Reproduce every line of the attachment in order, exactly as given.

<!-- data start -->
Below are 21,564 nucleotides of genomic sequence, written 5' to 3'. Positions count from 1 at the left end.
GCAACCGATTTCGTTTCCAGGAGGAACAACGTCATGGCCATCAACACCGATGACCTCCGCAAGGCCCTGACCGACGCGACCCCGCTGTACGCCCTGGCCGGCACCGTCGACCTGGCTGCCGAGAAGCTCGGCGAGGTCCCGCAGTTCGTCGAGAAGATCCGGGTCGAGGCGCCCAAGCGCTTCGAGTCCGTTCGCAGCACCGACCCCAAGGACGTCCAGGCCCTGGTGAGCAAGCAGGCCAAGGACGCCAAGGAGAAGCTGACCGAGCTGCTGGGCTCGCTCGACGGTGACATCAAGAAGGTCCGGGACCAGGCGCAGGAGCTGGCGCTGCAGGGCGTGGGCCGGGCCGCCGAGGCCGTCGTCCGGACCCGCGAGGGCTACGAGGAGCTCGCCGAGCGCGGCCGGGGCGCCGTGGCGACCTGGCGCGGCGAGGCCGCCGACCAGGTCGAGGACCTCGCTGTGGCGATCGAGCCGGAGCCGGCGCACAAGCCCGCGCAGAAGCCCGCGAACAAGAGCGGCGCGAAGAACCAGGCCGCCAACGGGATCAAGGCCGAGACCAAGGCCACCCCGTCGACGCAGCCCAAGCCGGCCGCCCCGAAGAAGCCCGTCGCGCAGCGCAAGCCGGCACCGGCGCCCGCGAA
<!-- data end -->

Below are 21,564 nucleotides of genomic sequence, written 5' to 3'. Positions count from 1 at the left end.
GCAACCGATTTCGTTTCCAGGAGGAACAACGTCATGGCCATCAACACCGATGACCTCCGCAAGGCCCTGACCGACGCGACCCCGCTGTACGCCCTGGCCGGCACCGTCGACCTGGCTGCCGAGAAGCTCGGCGAGGTCCCGCAGTTCGTCGAGAAGATCCGGGTCGAGGCGCCCAAGCGCTTCGAGTCCGTTCGCAGCACCGACCCCAAGGACGTCCAGGCCCTGGTGAGCAAGCAGGCCAAGGACGCCAAGGAGAAGCTGACCGAGCTGCTGGGCTCGCTCGACGGTGACATCAAGAAGGTCCGGGACCAGGCGCAGGAGCTGGCGCTGCAGGGCGTGGGCCGGGCCGCCGAGGCCGTCGTCCGGACCCGCGAGGGCTACGAGGAGCTCGCCGAGCGCGGCCGGGGCGCCGTGGCGACCTGGCGCGGCGAGGCCGCCGACCAGGTCGAGGACCTCGCTGTGGCGATCGAGCCGGAGCCGGCGCACAAGCCCGCGCAGAAGCCCGCGAACAAGAGCGGCGCGAAGAACCAGGCCGCCAACGGGATCAAGGCCGAGACCAAGGCCACCCCGTCGACGCAGCCCAAGCCGGCCGCCCCGAAGAAGCCCGTCGCGCAGCGCAAGCCGGCACCGGCGCCCGCGAA